The relevant treating history begins shortly before onset, in May 2017, when Plaintiff saw one of Dr. Menon's colleagues for a headache and low back pain after moving furniture for her daughter. Tr. 470. An x-ray revealed little more than moderate disc space narrowing at the L5-S1 level but, on examination, the lower lumbar spine was “quite tender, ” Tr. 472, and straight leg raise was positive on one side. Other observations were normal, including normal gait. Tr. 441. Muscle relaxants, prednisone and ibuprofen were prescribed. During the summer of 2017, Plaintiff saw Dr. Menon five times. Dr. Menon addressed Plaintiff's complaints of body aches and fatigue, but other than myalgias and pain at an appointment right after a motor vehicle accident, the examination results were largely normal. Tr. 448-61, 552-54. In August 2017, based on Plaintiff's complaints of pain, Dr. Menon referred Plaintiff to a rheumatologist, Dr. John Conte. At his initial evaluation, Dr. Conte found that Plaintiff was obese and had multiple tender points, but that she was “[c]omfortable at rest, ” Tr. 494, and had normal range of motion, good strength, normal gait and “[s]trong grips, ” Tr. 495. He noted the absence of any “apparent inflammatory or autoimmune condition that would explain her sundry pain complaints and fatigue, ” and suggested that she consider returning to work. Tr. 497. In early September 2017, Dr. Menon referred Plaintiff to Ortho RI; despite subjective complaints of pain at the most extreme severity level (10/10) and a limp, objective findings on examination included the observation that she was “comfortable, ” with some limits on motion and strength for an injured hip, but were otherwise normal, with independent ambulation and normal gait. Tr. 499-500. She was advised to lose weight and exercise and that conservative treatment would be appropriate. Tr. 500.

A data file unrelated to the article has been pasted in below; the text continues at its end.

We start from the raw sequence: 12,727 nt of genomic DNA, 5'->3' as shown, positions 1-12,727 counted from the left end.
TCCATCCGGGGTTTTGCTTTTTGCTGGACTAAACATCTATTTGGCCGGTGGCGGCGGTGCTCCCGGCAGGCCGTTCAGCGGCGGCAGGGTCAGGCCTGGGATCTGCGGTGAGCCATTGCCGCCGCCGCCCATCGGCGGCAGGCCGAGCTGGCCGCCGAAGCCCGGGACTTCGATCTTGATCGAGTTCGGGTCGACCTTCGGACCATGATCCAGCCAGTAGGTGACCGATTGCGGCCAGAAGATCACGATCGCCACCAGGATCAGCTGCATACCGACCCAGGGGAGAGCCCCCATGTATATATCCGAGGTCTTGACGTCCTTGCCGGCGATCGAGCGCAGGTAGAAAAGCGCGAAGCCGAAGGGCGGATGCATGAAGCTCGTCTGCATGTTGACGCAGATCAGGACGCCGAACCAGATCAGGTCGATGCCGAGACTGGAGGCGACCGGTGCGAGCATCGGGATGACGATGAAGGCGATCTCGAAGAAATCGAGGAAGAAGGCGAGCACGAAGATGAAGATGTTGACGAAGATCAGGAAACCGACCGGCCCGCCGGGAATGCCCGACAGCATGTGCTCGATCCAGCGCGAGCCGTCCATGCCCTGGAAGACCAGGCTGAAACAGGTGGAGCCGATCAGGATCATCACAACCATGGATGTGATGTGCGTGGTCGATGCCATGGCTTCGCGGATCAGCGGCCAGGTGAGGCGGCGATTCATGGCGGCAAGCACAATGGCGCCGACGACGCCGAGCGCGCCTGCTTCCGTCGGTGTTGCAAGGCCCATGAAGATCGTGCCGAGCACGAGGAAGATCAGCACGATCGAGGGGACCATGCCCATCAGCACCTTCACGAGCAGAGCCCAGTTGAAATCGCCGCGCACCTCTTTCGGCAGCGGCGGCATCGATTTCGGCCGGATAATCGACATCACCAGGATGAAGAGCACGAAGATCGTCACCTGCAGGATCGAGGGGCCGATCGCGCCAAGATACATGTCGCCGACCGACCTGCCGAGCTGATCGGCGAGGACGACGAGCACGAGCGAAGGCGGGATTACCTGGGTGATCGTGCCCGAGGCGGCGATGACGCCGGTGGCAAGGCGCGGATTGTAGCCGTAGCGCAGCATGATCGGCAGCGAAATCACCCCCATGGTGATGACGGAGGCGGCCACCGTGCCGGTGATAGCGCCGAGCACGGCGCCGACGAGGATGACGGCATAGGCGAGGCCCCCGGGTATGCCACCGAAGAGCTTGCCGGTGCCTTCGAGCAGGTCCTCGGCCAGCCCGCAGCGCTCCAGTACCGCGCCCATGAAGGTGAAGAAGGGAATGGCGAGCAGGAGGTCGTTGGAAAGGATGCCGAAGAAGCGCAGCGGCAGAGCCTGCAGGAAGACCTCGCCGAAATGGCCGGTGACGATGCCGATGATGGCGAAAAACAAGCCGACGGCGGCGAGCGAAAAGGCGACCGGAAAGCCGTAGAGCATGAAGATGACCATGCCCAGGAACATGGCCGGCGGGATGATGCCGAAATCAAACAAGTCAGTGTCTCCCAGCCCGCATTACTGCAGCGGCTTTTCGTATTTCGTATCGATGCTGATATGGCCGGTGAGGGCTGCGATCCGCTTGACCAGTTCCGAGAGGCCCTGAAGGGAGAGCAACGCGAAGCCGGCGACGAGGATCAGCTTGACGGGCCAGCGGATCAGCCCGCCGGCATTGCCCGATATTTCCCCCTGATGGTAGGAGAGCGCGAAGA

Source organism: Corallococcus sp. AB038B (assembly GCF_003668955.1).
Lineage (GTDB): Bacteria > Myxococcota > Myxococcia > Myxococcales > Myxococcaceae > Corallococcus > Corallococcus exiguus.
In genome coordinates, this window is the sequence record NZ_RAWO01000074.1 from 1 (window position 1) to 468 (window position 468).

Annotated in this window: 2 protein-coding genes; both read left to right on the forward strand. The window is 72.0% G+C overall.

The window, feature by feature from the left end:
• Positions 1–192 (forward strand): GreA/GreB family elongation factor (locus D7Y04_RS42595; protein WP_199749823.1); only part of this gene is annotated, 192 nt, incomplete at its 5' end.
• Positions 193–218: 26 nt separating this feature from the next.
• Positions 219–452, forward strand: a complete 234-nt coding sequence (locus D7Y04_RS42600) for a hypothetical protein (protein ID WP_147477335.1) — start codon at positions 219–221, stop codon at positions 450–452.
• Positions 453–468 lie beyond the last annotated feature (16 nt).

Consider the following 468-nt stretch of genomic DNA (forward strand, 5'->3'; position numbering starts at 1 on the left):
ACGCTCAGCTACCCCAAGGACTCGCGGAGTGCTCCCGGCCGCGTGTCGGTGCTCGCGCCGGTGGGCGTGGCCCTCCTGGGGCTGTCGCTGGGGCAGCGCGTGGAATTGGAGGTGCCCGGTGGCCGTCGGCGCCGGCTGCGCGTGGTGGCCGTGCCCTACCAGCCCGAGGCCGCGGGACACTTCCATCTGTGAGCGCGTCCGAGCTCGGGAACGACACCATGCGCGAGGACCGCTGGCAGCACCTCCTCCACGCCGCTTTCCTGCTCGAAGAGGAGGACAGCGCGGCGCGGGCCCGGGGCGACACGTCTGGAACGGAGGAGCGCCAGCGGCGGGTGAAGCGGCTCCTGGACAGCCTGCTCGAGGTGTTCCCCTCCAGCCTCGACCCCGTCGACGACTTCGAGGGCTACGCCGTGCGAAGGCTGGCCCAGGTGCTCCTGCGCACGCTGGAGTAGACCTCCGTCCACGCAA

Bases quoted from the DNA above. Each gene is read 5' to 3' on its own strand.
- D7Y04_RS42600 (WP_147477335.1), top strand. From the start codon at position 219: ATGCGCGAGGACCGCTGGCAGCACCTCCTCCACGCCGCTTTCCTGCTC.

During the fall of 2017, complaining of chest tightness, generalized body aches and fatigue, radiating back pain causing numbness in the right lower extremity, and the inability to walk even a few steps without pain, Plaintiff was seen four times by Dr. Menon. Tr. 42-46, 574-78. Meanwhile in early November, Plaintiff returned to Dr. Conte, who noted the intervening motor vehicle accident and, this time, diagnosed fibromyalgia and trigger finger (both hands); on examination, Dr. Conte found tenderness and trigger points in the back, hips, knees and shoulders, but normal strength and gait, including “[s]trong grips.” Tr. 519-24. He prescribed Naltrexone and suggested she return in two months. Tr. 530. In early November 2017, Plaintiff was seen at the Spine Center; on examination by Dr. Keith-Austin Scarfo, she was in no acute distress, had normal strength, intact range of motion and negative straight-leg raise, with a mildly antalgic gait and diffuse tenderness (to light touch) in the spine. Tr. 556. Dr. Scarfo noted that the CT scan of the spine was normal except for a possible disc bulge. He also observed: “I feel that she is on far too many medications that do not provide her any benefit.” Tr. 558. Plaintiff also continued to go to Ortho RI, where she saw Dr. Maher El-Khatib in late November. On examination Dr. El-Khatib found normal gait, normal strength, negative straight-leg raise, “[s]ome tenderness over lower lumbar spinal and paraspinal areas, ” but significant tenderness in the sacroiliac joint. He suggested injections for the latter (which he administered in December 2017) and urged Plaintiff to lose weight as a way to relieve her symptoms. Tr. 623-24.